NEW YORK - The World Jewish Congress, together with Israel’s Permanent Mission to the United Nations, honored the 850,000 Jews forced to flee Arab lands after the creation of the State of Israel, at the UN headquarters in New York on Thursday. Evelyn Sommer, Chair of World Jewish Congress, North America, said that “the time has come” for international community to take concrete steps to ensure that justice be served for the refugees, who unlike Palestinian refugees, have been neither recognized nor assisted in any manner by the United Nations.
“For those of us old enough to remember what happened 69 years ago, it was a day of great celebration for Jews around the world, 2,000 years of exile had come to an end,” Sommer said, referring to November 29, 1947, when the UN approved a partition plan for the creation of the State of Israel. “But in the Middle East and North Africa, Jews could not celebrate because November 29, 1947 marked the beginning of the end for these communities.”
“What we do in the WJC is try to tell the world the truth, that there are two sides to the story,” Sommer added.
Sommer laid out several steps for the UN to take to assist the Jewish refugees from Arab lands, among them to recognize the existence of the Jewish refugees, to remember the suffering of these Jews in any future negotiations between Palestinians and Israelis; to, ensure a real and accurate report of the assets Jewish refugees left behind in their former communities, and to ensure the respect and preservation of the religious institutions, such as cemeteries and synagogues, still existing in Arab lands.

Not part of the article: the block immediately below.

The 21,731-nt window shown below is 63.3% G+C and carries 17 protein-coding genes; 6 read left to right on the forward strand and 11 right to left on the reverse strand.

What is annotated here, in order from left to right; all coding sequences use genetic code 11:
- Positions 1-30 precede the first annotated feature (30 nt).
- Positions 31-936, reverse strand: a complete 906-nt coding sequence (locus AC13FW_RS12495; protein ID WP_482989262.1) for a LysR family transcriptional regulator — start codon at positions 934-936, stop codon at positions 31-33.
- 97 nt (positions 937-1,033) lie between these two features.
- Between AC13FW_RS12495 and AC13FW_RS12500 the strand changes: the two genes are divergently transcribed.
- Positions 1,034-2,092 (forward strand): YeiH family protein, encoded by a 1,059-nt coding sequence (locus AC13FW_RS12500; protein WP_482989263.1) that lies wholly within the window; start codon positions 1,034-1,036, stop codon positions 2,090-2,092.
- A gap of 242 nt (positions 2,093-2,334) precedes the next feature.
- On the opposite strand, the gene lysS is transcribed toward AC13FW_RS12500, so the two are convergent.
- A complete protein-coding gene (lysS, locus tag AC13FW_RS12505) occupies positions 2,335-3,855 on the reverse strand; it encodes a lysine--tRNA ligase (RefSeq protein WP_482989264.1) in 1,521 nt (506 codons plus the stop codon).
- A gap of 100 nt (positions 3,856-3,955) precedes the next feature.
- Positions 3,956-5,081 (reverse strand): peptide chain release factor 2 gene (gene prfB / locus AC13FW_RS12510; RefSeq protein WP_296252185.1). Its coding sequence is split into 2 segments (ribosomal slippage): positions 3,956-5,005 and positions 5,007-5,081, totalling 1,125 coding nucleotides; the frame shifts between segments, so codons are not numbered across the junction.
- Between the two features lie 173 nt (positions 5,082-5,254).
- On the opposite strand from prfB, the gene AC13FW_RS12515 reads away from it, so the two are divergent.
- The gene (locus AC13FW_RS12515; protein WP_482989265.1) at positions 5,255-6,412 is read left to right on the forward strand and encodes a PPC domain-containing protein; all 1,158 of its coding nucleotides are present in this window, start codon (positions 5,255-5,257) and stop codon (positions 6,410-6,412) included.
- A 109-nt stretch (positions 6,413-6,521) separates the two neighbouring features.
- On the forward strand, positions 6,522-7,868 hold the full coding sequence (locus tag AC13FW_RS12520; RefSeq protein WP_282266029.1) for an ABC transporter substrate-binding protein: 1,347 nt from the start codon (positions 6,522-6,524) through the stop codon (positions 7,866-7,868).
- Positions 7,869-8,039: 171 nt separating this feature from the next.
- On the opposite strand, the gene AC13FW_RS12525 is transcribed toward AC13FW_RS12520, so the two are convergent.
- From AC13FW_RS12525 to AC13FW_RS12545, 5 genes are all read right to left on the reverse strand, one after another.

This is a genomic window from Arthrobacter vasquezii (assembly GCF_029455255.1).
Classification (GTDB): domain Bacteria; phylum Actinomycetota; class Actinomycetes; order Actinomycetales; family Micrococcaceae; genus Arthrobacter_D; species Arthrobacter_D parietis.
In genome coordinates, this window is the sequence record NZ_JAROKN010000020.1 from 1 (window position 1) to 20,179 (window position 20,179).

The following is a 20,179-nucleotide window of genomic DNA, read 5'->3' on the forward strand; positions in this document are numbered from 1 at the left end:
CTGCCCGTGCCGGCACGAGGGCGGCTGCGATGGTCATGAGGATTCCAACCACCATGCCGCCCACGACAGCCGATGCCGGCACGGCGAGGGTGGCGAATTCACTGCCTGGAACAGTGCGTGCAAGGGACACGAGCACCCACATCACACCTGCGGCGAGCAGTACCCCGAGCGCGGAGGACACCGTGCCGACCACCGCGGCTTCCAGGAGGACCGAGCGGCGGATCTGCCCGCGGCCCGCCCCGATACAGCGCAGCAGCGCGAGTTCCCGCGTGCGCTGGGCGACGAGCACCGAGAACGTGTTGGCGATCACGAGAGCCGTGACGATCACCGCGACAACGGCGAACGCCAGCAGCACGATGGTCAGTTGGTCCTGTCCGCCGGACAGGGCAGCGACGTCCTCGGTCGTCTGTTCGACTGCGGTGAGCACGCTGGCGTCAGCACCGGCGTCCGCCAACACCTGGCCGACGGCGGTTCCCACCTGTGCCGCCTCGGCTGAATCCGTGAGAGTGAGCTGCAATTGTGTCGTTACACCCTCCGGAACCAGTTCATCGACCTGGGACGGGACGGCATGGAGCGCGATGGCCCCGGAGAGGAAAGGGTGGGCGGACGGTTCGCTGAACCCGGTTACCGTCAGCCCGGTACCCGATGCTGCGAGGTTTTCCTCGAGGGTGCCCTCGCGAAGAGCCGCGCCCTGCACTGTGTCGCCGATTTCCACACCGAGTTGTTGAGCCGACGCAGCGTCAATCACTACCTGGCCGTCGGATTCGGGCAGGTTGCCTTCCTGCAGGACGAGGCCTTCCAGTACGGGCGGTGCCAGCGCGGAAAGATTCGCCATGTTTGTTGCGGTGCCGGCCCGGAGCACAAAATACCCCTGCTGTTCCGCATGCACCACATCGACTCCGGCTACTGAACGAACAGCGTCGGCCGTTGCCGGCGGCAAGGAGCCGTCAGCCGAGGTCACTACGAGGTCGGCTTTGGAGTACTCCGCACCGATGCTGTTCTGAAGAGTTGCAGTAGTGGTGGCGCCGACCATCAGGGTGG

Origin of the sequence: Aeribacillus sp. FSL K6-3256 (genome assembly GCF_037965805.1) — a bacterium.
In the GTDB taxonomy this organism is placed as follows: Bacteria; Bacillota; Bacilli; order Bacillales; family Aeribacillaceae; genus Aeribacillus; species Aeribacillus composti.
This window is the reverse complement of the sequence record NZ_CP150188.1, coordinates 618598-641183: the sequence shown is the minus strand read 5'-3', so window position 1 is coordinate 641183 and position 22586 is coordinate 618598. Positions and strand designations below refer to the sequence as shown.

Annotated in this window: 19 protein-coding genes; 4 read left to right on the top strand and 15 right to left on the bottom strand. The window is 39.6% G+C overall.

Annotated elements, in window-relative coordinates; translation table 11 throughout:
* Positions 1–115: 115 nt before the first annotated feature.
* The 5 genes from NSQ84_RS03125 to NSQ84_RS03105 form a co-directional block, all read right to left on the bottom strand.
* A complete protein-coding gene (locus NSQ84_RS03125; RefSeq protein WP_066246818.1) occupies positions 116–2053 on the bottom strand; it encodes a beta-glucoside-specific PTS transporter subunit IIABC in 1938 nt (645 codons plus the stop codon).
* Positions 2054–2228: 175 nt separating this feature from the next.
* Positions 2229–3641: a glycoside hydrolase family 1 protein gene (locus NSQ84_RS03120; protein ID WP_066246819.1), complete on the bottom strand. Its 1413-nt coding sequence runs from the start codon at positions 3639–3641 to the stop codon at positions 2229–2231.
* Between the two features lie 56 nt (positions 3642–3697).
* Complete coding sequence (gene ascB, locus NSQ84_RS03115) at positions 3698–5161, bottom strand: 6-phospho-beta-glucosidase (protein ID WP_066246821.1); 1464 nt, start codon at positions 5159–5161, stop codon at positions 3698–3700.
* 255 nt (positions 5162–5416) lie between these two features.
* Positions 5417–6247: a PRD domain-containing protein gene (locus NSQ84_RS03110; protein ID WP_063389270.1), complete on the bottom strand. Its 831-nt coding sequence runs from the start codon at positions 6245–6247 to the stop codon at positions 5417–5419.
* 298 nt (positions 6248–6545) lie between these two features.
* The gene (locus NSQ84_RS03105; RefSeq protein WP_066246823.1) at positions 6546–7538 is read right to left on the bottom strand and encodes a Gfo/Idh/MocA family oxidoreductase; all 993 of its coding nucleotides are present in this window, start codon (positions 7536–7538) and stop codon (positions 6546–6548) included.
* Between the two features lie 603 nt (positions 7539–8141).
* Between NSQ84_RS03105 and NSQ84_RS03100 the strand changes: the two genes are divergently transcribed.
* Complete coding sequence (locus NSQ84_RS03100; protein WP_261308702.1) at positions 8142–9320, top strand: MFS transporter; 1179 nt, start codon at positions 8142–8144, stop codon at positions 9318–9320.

“Only once these elements are taken seriously will justice be served,” Sommer said.
Israel’s Ambassador to the United Nations, Danny Danon, also urged the United Nations to “finally recognize the forgotten refugees."
"In the past seven decades, the UN has spent billions of dollars on Palestinian refugees, but not a dime on Jewish refugees from Arab countries. Palestinians refugees have their own refugee agency and their own department in the United Nations. Nothing like this exists for the refugees we are remembering here today," Danon said. “The UN cannot undo history, but it can finally recognize the grave injustice of the 850,000 Jewish refugees from Arab countries- the forgotten refugees."
During the UN event, noted film maker Vivienne Roumani, who has chronicled the histories and memories of Libyan Jewry and has written and lectured widely on the experiences of Sephardic Jewry, spoke about the last Jews of Libya, and the legacy they leave today.